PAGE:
‘H’ stands for History. Has the PEP, or the introducer or family member, had any previous allegations against them? Have there been any public compliance failures at the companies used in the transaction or connected to the PEP? Have there been any previous wrongdoings or internal controls issues? Is their lawyer under investigation by the Solicitors Regulatory Authority? 

‘T’ stands for Transaction. What are the details of the transaction? And who are the parties detailed as part of the transaction – the beneficiaries, trustees, advisors, lawyers, and last but by no means least, the agents. 

Using this simple yet effective method, businesses can monitor and remediate PEP risk before it becomes an issue, thus helping to avoid punitive fines and reputational damage. 

Watch the webinar – Managing PEP Risk in Light of the Pandora Papers

The use of the T-I-G-H-T acronym is just one element of an overall risk mitigation strategy that was presented by Robert Mitchell in a recent webinar. 

You can watch a replay of this important webinar, where you will discover the key pillars of risk mitigation strategies, what the right technology should include, and the rigorous processes and procedures that you should have in place.



Compliance professionals have their say

During the webinar, we asked attendees a number of key questions relating to the way they monitor PEPs. 

Below are the results of the mini polls we conducted, providing further insights into how compliance professionals currently view and identify potential PEP risk.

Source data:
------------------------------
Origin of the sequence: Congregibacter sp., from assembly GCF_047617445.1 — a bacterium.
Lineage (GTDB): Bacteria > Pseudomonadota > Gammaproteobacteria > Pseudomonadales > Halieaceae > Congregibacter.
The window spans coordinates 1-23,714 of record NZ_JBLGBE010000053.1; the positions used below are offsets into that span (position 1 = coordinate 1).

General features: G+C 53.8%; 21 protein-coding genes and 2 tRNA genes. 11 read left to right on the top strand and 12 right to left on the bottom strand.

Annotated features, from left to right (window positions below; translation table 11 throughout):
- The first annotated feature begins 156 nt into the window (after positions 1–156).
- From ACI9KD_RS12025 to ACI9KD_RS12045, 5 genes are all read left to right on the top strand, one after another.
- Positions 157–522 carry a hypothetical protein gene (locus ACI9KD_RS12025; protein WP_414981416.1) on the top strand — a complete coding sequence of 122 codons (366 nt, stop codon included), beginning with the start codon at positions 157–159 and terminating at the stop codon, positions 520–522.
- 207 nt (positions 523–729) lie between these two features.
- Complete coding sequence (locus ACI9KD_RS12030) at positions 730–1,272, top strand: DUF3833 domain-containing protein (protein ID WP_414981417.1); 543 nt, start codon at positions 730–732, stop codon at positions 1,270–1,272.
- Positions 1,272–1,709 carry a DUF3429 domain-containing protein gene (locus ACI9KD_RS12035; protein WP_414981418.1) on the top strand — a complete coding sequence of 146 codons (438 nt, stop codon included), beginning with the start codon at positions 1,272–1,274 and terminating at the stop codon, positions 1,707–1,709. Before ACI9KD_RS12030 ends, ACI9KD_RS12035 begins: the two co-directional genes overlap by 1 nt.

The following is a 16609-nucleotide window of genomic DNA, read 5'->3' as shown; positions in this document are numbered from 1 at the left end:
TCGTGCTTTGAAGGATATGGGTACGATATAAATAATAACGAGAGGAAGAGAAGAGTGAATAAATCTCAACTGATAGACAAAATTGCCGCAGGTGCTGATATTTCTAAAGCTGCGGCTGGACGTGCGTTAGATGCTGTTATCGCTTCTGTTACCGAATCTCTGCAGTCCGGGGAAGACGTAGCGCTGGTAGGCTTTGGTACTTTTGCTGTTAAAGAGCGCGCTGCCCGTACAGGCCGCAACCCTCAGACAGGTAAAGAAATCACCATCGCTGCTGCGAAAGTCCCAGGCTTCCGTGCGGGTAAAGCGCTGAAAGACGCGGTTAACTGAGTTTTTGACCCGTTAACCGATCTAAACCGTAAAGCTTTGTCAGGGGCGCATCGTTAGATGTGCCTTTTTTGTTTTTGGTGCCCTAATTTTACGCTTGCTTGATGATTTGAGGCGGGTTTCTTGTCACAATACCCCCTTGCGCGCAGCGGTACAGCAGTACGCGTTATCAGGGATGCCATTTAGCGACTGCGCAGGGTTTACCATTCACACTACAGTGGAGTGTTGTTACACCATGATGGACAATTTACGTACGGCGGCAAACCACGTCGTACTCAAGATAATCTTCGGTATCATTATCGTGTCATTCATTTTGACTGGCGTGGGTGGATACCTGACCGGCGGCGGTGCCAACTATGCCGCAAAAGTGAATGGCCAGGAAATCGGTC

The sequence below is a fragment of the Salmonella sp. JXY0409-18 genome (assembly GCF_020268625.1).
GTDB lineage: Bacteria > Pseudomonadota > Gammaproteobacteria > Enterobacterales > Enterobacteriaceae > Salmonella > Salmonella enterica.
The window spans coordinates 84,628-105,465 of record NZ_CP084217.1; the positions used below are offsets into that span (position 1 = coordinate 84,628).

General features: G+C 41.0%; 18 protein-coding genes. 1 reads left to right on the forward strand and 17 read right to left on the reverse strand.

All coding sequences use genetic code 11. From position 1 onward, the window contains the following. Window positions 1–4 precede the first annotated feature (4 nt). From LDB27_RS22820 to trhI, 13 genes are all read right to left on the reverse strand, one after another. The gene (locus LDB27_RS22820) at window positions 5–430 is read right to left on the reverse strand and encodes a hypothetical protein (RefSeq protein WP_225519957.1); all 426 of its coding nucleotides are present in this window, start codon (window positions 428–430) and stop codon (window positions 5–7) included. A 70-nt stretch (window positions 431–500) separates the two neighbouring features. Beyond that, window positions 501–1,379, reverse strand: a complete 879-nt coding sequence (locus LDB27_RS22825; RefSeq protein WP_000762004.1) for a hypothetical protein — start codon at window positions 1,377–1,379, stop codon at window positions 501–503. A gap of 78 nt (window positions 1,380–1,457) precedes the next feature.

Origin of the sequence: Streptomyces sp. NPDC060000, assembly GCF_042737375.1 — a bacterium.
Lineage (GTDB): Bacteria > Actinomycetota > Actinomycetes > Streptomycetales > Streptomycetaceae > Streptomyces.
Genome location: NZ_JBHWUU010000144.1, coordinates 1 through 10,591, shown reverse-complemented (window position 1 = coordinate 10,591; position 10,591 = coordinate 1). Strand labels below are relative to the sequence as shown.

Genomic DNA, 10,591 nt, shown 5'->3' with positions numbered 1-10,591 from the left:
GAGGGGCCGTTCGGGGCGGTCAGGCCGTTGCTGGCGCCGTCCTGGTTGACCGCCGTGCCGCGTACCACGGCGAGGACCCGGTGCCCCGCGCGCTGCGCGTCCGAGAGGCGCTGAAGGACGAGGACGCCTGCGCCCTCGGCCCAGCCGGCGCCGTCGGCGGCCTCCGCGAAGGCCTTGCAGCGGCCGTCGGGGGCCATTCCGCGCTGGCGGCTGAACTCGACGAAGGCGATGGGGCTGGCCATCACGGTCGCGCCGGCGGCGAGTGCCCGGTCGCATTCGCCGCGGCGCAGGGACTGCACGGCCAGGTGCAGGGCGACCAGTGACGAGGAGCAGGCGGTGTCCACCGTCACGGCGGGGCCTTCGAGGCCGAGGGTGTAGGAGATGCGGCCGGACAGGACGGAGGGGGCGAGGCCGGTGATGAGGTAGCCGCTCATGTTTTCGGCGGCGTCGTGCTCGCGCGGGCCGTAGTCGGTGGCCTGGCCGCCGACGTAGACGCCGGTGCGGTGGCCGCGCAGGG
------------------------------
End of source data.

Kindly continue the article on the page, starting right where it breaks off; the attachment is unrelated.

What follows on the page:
Do you undertake due diligence searches on people related to corruption that appear in the news? 

Are compliance professionals now becoming reliant on leaks to get better intelligence on PEPs? 

Do you have access to software that can alert you to ongoing monitoring of PEPs? 

The mini polls reflected much of what we hear from the compliance sector as a whole.  

PEP risk has a key role to play in the compliance landscape, yet many compliance departments are still relying on outdated and labour intensive manual processes. 

Technology and automation to the rescue

There’s no doubt that identifying and continually monitoring customers and entities for links to PEPs requires rigorous, accurate, and continual examination. 

Outdated manual processes simply aren’t up to the task, so it is now vital that regulated businesses fully automate the process of monitoring PEPs.  

Furthermore, any automated ongoing monitoring must include the following: 

  • A fully auditable risk-based review of all the parties involved in the structure 
  • A nightly screening and alert for the PEP and all the individuals in the structure, against PEP, Sanction, and Watchlist data from an extremely reputable source such as Dow Jones 
  • Live adverse media monitoring, so that any negative news about your PEP should be on your desk, at the latest by the next morning, so that you can mitigate the risk immediately 
  • All onboarding documentation is consolidated in a single location 
  • Electronic identification has been undertaken 
  • Certified documents have been verified and are up to date 
  • All onboarding and ongoing activities must be auditable, so you can demonstrate to the appropriate authorities the steps you have taken, when, and by whom


Identifying and monitoring PEP risk is an important element of your overall risk screening strategy, which should all centre around the implementation of the very latest automated AML & KYC screening solution. 

The compliance landscape is constantly shifting as more and more sectors find themselves increasingly under regulatory scrutiny.

Failure to ensure that you have the capability to screen comprehensively at scale could have major implications, not just in terms of regulatory fines but also in long-term damage to the reputation of your business.